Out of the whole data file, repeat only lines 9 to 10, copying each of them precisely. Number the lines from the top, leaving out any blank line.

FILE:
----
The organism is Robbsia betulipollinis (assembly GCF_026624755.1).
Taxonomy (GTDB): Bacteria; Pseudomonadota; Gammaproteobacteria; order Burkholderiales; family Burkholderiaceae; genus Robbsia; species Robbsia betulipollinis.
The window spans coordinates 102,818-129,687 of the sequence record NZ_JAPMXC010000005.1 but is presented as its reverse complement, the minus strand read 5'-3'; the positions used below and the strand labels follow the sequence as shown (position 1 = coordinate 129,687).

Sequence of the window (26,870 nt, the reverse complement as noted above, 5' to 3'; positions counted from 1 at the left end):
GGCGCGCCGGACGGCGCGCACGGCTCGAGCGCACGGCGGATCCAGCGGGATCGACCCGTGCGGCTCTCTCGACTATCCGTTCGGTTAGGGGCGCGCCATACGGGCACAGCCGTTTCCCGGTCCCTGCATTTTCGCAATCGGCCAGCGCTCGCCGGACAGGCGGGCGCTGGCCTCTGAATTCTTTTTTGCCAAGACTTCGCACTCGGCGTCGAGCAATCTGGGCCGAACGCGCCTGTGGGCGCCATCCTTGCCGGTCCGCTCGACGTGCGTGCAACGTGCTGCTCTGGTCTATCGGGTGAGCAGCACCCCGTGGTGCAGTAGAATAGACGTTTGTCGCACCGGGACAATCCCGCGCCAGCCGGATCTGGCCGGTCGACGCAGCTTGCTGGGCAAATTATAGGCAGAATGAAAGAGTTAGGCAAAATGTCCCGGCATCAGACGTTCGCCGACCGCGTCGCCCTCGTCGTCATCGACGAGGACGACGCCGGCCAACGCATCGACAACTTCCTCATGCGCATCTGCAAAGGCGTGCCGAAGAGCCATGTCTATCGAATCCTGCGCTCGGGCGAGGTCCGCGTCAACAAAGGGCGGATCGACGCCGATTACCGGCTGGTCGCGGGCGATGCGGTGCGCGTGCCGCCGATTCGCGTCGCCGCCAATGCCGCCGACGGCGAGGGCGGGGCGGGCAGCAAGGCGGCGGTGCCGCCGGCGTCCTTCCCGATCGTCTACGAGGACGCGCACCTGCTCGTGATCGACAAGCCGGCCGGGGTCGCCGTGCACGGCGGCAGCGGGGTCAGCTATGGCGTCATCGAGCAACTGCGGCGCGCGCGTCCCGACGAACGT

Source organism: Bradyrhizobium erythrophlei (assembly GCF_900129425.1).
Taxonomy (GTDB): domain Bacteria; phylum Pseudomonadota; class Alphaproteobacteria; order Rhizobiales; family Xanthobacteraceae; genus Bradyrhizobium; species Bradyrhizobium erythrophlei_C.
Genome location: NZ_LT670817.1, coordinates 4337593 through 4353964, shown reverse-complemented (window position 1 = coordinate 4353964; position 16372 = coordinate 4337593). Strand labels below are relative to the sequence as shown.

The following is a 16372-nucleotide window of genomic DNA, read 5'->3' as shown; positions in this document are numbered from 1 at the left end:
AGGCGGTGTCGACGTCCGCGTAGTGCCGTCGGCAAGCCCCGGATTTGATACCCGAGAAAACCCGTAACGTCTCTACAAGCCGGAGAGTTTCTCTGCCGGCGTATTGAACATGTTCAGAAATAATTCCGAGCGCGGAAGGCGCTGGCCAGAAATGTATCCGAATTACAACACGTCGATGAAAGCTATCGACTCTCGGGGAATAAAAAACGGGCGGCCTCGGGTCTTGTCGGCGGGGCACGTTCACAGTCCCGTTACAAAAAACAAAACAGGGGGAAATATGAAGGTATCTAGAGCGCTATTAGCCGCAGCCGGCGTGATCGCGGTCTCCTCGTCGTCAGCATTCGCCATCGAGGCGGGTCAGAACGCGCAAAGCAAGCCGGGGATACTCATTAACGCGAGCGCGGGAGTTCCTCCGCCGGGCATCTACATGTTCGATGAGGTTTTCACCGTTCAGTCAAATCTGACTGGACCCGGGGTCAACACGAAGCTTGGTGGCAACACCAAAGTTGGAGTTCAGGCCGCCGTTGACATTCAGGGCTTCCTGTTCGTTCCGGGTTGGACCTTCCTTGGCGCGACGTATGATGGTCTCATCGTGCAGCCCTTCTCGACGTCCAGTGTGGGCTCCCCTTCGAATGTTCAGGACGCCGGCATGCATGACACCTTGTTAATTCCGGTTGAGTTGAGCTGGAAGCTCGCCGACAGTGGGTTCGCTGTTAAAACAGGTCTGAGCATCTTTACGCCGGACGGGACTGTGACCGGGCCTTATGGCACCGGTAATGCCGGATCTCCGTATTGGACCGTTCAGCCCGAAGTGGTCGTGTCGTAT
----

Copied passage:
The following is a 16372-nucleotide window of genomic DNA, read 5'->3' as shown; positions in this document are numbered from 1 at the left end:
AGGCGGTGTCGACGTCCGCGTAGTGCCGTCGGCAAGCCCCGGATTTGATACCCGAGAAAACCCGTAACGTCTCTACAAGCCGGAGAGTTTCTCTGCCGGCGTATTGAACATGTTCAGAAATAATTCCGAGCGCGGAAGGCGCTGGCCAGAAATGTATCCGAATTACAACACGTCGATGAAAGCTATCGACTCTCGGGGAATAAAAAACGGGCGGCCTCGGGTCTTGTCGGCGGGGCACGTTCACAGTCCCGTTACAAAAAACAAAACAGGGGGAAATATGAAGGTATCTAGAGCGCTATTAGCCGCAGCCGGCGTGATCGCGGTCTCCTCGTCGTCAGCATTCGCCATCGAGGCGGGTCAGAACGCGCAAAGCAAGCCGGGGATACTCATTAACGCGAGCGCGGGAGTTCCTCCGCCGGGCATCTACATGTTCGATGAGGTTTTCACCGTTCAGTCAAATCTGACTGGACCCGGGGTCAACACGAAGCTTGGTGGCAACACCAAAGTTGGAGTTCAGGCCGCCGTTGACATTCAGGGCTTCCTGTTCGTTCCGGGTTGGACCTTCCTTGGCGCGACGTATGATGGTCTCATCGTGCAGCCCTTCTCGACGTCCAGTGTGGGCTCCCCTTCGAATGTTCAGGACGCCGGCATGCATGACACCTTGTTAATTCCGGTTGAGTTGAGCTGGAAGCTCGCCGACAGTGGGTTCGCTGTTAAAACAGGTCTGAGCATCTTTACGCCGGACGGGACTGTGACCGGGCCTTATGGCACCGGTAATGCCGGATCTCCGTATTGGACCGTTCAGCCCGAAGTGGTCGTGTCGTAT